Friday, May 7, 2010
Expansion Review - D&D Scape
I used to play a whole lot of roleplaying games. I played everything from small-press rags to big-dollar productions, and I played Dungeons & Dragons more than anything else. It wasn't my favorite, really, it was just that it had more modules and stuff, and everyone knew the rules. Sure, I would have rather played Deadlands or Blue Planet, but when everyone around you plays D&D, you either play D&D or you play online solitaire. And I did love to play D&D, so that worked out.
That was a long time ago, though, and I don't play many roleplaying games any more. I discovered at some point that the greatest danger in D&D was not that you might end up worshiping Satan, it was that it made it harder to get laid. I might break out D&D with the kids if they're bored on the weekend, but for the most part, those days are past. I still get a little nostalgic about it now and then, though, and so when I heard that Wizards was going to do D&D Scape, I was pretty excited.
Turns out, not everyone was with me. I was amazed at the angered masses who were furious because Dungeons & Dragons was going to wind up hip-deep in HeroScape (or the other way around, depending on who you're asking). To me, this was more HeroScape, and best of all, it finally addressed my greatest concern with the game. For years I've been getting less interested in HeroScape because of the bizarre, rather silly theme - I can only pit elves against robots and superheroes so many times before I start to see it as an exercise in tactical positioning. The story element disappears along with my suspension of disbelief, and then it's just too dry to eat up all my spare time.
But now, the story is back, and it's better than ever. I know a bunch of you may be in the 'D&D ruined Scape' camp, and I can understand that, but for me, this is like a Red Bull to the brain stem. I'm suddenly excited to play HeroScape again.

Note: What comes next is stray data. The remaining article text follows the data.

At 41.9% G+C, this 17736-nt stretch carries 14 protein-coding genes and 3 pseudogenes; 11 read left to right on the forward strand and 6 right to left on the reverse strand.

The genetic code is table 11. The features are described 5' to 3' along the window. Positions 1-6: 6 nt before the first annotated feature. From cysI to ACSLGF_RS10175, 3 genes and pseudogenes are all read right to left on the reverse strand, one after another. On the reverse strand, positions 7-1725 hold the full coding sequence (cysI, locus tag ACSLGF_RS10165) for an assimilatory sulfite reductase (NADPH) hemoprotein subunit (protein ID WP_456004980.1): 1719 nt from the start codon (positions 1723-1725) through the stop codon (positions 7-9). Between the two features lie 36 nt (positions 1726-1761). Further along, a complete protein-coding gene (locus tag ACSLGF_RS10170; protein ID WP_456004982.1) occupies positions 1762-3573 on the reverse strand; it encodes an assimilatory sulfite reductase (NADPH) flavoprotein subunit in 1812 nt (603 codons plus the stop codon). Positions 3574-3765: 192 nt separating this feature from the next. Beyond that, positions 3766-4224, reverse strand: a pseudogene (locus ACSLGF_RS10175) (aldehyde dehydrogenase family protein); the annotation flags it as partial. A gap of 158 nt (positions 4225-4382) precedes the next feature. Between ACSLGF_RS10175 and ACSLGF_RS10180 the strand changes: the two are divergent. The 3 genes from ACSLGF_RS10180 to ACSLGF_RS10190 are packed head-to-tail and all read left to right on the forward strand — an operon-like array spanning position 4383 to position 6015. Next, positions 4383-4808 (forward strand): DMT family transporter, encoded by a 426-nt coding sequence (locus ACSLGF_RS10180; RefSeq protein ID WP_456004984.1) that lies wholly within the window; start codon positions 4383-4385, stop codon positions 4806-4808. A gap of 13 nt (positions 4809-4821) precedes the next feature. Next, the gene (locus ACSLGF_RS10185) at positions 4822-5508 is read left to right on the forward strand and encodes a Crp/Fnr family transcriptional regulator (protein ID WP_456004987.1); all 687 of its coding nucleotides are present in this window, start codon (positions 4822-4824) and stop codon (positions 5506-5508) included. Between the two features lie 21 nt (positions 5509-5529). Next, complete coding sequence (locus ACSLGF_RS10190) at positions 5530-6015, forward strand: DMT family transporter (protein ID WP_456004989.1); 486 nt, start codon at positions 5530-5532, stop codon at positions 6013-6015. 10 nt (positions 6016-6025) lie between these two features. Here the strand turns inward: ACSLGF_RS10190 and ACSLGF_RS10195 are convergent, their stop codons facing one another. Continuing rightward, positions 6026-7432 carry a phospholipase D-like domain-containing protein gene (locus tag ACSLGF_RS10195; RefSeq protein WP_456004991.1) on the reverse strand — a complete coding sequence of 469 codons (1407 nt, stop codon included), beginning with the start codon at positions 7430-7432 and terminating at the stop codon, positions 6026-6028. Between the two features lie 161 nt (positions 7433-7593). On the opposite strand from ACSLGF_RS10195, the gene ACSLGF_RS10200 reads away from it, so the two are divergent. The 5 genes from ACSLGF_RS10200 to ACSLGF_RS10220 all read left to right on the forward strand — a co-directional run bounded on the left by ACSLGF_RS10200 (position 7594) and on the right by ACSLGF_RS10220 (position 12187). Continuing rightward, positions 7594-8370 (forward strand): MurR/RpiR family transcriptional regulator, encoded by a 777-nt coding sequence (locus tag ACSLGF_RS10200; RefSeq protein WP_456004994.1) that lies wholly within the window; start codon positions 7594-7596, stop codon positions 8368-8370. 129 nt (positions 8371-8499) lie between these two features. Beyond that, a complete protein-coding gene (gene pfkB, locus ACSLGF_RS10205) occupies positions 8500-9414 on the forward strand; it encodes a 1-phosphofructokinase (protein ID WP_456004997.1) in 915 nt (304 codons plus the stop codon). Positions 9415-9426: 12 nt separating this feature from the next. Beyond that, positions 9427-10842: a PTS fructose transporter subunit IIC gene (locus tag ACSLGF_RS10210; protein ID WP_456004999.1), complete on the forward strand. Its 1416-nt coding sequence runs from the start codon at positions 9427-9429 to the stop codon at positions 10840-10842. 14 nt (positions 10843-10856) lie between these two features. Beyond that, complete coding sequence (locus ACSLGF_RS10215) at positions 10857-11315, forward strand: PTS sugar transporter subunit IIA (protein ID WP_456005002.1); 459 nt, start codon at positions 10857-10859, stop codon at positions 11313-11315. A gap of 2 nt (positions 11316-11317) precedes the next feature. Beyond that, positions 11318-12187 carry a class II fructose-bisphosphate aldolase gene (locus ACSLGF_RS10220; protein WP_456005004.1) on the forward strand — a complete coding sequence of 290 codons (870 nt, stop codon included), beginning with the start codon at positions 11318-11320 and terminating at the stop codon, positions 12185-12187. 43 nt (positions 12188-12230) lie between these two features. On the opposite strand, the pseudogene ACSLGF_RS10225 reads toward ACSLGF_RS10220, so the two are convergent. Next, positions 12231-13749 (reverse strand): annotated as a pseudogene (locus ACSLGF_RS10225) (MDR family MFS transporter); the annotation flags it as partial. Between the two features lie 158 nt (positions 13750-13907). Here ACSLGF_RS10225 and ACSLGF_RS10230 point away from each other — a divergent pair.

To understand what makes D&D Scape so great, I'll start with what doesn't. For starters, the new figures are cool, but that's not the hook. If I really want the figures that badly, I can always just go buy the D&D Minis. That's all these are, unfortunately. They just ran down some of the D&D prepaints and popped them onto a HeroScape base. That really feels a little cheap.
It's not the new price, either. Sure, the D&D master set is cheaper than the original, but it's not hard to see where they saved the money. You get eight dice instead of twelve. You get less than half the terrain, and only a third of the figures. It's 25% cheaper for half as much stuff, and in case numbers confuse you, that sucks. I can sure see why long-term players would feel a little rooked.
And it's not the new terrain types, either. The only new terrain pieces are dungeon, shadow and stalactites - and those are exactly the same sculpts as grass, water and icebergs, but now in shades of gray. You could create every piece of terrain yourself from the buckets of stuff you already own, using just a couple cans of spray paint and an ink roller.
With all these shortcuts and cost-reductions, it's not hard to see why the die-hard fans might feel a little misused. No more metal-winged angels fighting zombies and minutemen, no Vydar in this box or even the next wave, and the value you used to enjoy when you opened a master set dropping right down the toilet - these are good reasons to be pissed. You can't build big armies, because you don't have enough figures, and you can't build big maps, because you're short on tiles. Plus there's a common squad in the box... but just the one. So you have to buy a bunch more. Up to this point, you may feel a little like Wizards just showed you a giant dildo and said, 'here, hold this in your ass.'
But when Erevan blasts the advancing troll with flaming death, and the drow elves quit laughing and gape in horror as their greatest ally goes up in smoke, you won't be telling your friends about the exciting story of how you rolled double skulls three times in a row and left your opponent with all his order markers on the dead guy. You'll be shouting about how that one elf sorcerer ran pell-mell to escape the bloodshed as his compatriots fell like wheat, and then turned on his attacker to blast that evil troll into ashes with a last-minute attack of desperation. You're suddenly not seeing skulls, shields and wound markers. Now you're seeing dark caves and magic spells and ferocious dragons. Now the game turns into a story.